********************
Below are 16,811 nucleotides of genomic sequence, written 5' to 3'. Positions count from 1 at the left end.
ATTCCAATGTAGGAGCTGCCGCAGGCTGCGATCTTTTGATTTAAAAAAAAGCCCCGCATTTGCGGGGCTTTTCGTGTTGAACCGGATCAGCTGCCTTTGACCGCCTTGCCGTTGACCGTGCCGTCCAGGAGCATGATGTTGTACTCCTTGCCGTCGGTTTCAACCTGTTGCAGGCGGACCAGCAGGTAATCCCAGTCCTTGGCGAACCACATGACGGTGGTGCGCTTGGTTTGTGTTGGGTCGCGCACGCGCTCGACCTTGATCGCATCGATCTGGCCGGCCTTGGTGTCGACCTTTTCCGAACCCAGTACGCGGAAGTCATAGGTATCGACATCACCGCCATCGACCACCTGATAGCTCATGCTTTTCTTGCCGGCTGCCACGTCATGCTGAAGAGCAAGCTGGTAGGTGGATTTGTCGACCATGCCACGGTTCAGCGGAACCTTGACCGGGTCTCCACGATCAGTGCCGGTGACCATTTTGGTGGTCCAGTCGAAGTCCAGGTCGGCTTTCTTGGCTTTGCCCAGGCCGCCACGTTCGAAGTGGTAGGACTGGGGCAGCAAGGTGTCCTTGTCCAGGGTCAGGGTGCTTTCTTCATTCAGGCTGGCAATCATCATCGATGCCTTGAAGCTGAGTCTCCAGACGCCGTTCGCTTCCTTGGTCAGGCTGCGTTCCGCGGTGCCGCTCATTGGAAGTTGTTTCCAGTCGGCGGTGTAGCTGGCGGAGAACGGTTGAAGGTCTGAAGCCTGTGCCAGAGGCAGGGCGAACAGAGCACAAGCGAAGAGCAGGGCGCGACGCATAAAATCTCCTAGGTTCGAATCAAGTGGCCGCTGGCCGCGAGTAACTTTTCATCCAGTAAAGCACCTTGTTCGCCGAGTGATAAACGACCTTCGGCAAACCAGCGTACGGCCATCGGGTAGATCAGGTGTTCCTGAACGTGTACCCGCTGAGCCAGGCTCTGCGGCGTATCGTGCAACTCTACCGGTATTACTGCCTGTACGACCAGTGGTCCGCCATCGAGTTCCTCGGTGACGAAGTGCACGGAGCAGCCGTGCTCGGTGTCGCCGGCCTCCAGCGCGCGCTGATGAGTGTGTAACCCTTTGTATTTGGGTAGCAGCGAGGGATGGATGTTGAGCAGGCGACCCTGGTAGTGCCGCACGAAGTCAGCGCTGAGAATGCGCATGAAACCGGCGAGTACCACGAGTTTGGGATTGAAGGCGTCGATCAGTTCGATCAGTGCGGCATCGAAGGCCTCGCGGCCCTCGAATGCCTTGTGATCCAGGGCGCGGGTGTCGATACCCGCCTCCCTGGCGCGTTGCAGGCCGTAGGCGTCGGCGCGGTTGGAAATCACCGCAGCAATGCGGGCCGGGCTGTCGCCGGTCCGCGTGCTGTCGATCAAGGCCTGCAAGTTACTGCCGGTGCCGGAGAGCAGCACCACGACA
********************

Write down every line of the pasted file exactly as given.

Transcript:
Below are 16,811 nucleotides of genomic sequence, written 5' to 3'. Positions count from 1 at the left end.
ATTCCAATGTAGGAGCTGCCGCAGGCTGCGATCTTTTGATTTAAAAAAAAGCCCCGCATTTGCGGGGCTTTTCGTGTTGAACCGGATCAGCTGCCTTTGACCGCCTTGCCGTTGACCGTGCCGTCCAGGAGCATGATGTTGTACTCCTTGCCGTCGGTTTCAACCTGTTGCAGGCGGACCAGCAGGTAATCCCAGTCCTTGGCGAACCACATGACGGTGGTGCGCTTGGTTTGTGTTGGGTCGCGCACGCGCTCGACCTTGATCGCATCGATCTGGCCGGCCTTGGTGTCGACCTTTTCCGAACCCAGTACGCGGAAGTCATAGGTATCGACATCACCGCCATCGACCACCTGATAGCTCATGCTTTTCTTGCCGGCTGCCACGTCATGCTGAAGAGCAAGCTGGTAGGTGGATTTGTCGACCATGCCACGGTTCAGCGGAACCTTGACCGGGTCTCCACGATCAGTGCCGGTGACCATTTTGGTGGTCCAGTCGAAGTCCAGGTCGGCTTTCTTGGCTTTGCCCAGGCCGCCACGTTCGAAGTGGTAGGACTGGGGCAGCAAGGTGTCCTTGTCCAGGGTCAGGGTGCTTTCTTCATTCAGGCTGGCAATCATCATCGATGCCTTGAAGCTGAGTCTCCAGACGCCGTTCGCTTCCTTGGTCAGGCTGCGTTCCGCGGTGCCGCTCATTGGAAGTTGTTTCCAGTCGGCGGTGTAGCTGGCGGAGAACGGTTGAAGGTCTGAAGCCTGTGCCAGAGGCAGGGCGAACAGAGCACAAGCGAAGAGCAGGGCGCGACGCATAAAATCTCCTAGGTTCGAATCAAGTGGCCGCTGGCCGCGAGTAACTTTTCATCCAGTAAAGCACCTTGTTCGCCGAGTGATAAACGACCTTCGGCAAACCAGCGTACGGCCATCGGGTAGATCAGGTGTTCCTGAACGTGTACCCGCTGAGCCAGGCTCTGCGGCGTATCGTGCAACTCTACCGGTATTACTGCCTGTACGACCAGTGGTCCGCCATCGAGTTCCTCGGTGACGAAGTGCACGGAGCAGCCGTGCTCGGTGTCGCCGGCCTCCAGCGCGCGCTGATGAGTGTGTAACCCTTTGTATTTGGGTAGCAGCGAGGGATGGATGTTGAGCAGGCGACCCTGGTAGTGCCGCACGAAGTCAGCGCTGAGAATGCGCATGAAACCGGCGAGTACCACGAGTTTGGGATTGAAGGCGTCGATCAGTTCGATCAGTGCGGCATCGAAGGCCTCGCGGCCCTCGAATGCCTTGTGATCCAGGGCGCGGGTGTCGATACCCGCCTCCCTGGCGCGTTGCAGGCCGTAGGCGTCGGCGCGGTTGGAAATCACCGCAGCAATGCGGGCCGGGCTGTCGCCGGTCCGCGTGCTGTCGATCAAGGCCTGCAAGTTACTGCCGGTGCCGGAGAGCAGCACCACGACA